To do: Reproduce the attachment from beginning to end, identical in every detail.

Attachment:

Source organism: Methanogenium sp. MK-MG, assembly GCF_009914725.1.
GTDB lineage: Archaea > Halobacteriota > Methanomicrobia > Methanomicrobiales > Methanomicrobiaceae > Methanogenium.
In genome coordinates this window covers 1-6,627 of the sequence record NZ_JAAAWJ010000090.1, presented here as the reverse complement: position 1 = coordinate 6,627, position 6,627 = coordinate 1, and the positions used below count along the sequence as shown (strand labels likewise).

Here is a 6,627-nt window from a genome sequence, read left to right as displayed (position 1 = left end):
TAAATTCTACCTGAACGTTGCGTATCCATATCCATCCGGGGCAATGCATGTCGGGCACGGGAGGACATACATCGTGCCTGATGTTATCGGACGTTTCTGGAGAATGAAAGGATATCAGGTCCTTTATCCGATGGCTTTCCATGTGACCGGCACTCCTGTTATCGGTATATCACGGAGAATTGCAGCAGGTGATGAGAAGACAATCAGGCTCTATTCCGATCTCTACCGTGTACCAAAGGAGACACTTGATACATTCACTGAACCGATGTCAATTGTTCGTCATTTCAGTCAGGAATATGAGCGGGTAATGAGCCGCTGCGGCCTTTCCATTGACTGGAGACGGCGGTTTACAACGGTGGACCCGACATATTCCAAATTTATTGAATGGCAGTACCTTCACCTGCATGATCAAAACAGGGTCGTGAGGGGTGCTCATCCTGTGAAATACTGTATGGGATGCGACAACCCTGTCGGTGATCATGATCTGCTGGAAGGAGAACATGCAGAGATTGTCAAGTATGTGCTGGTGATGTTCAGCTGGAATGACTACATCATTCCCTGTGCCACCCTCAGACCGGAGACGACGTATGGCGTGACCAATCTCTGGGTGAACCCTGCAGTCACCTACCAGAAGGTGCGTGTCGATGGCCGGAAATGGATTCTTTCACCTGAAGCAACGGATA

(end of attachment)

Source organism: Methanogenium sp. MK-MG, assembly GCF_009914725.1.
GTDB lineage: Archaea > Halobacteriota > Methanomicrobia > Methanomicrobiales > Methanomicrobiaceae > Methanogenium.
In genome coordinates this window covers 1-6,627 of the sequence record NZ_JAAAWJ010000090.1, presented here as the reverse complement: position 1 = coordinate 6,627, position 6,627 = coordinate 1, and the positions used below count along the sequence as shown (strand labels likewise).

Here is a 6,627-nt window from a genome sequence, read left to right as displayed (position 1 = left end):
TAAATTCTACCTGAACGTTGCGTATCCATATCCATCCGGGGCAATGCATGTCGGGCACGGGAGGACATACATCGTGCCTGATGTTATCGGACGTTTCTGGAGAATGAAAGGATATCAGGTCCTTTATCCGATGGCTTTCCATGTGACCGGCACTCCTGTTATCGGTATATCACGGAGAATTGCAGCAGGTGATGAGAAGACAATCAGGCTCTATTCCGATCTCTACCGTGTACCAAAGGAGACACTTGATACATTCACTGAACCGATGTCAATTGTTCGTCATTTCAGTCAGGAATATGAGCGGGTAATGAGCCGCTGCGGCCTTTCCATTGACTGGAGACGGCGGTTTACAACGGTGGACCCGACATATTCCAAATTTATTGAATGGCAGTACCTTCACCTGCATGATCAAAACAGGGTCGTGAGGGGTGCTCATCCTGTGAAATACTGTATGGGATGCGACAACCCTGTCGGTGATCATGATCTGCTGGAAGGAGAACATGCAGAGATTGTCAAGTATGTGCTGGTGATGTTCAGCTGGAATGACTACATCATTCCCTGTGCCACCCTCAGACCGGAGACGACGTATGGCGTGACCAATCTCTGGGTGAACCCTGCAGTCACCTACCAGAAGGTGCGTGTCGATGGCCGGAAATGGATTCTTTCACCTGAAGCAACGGATA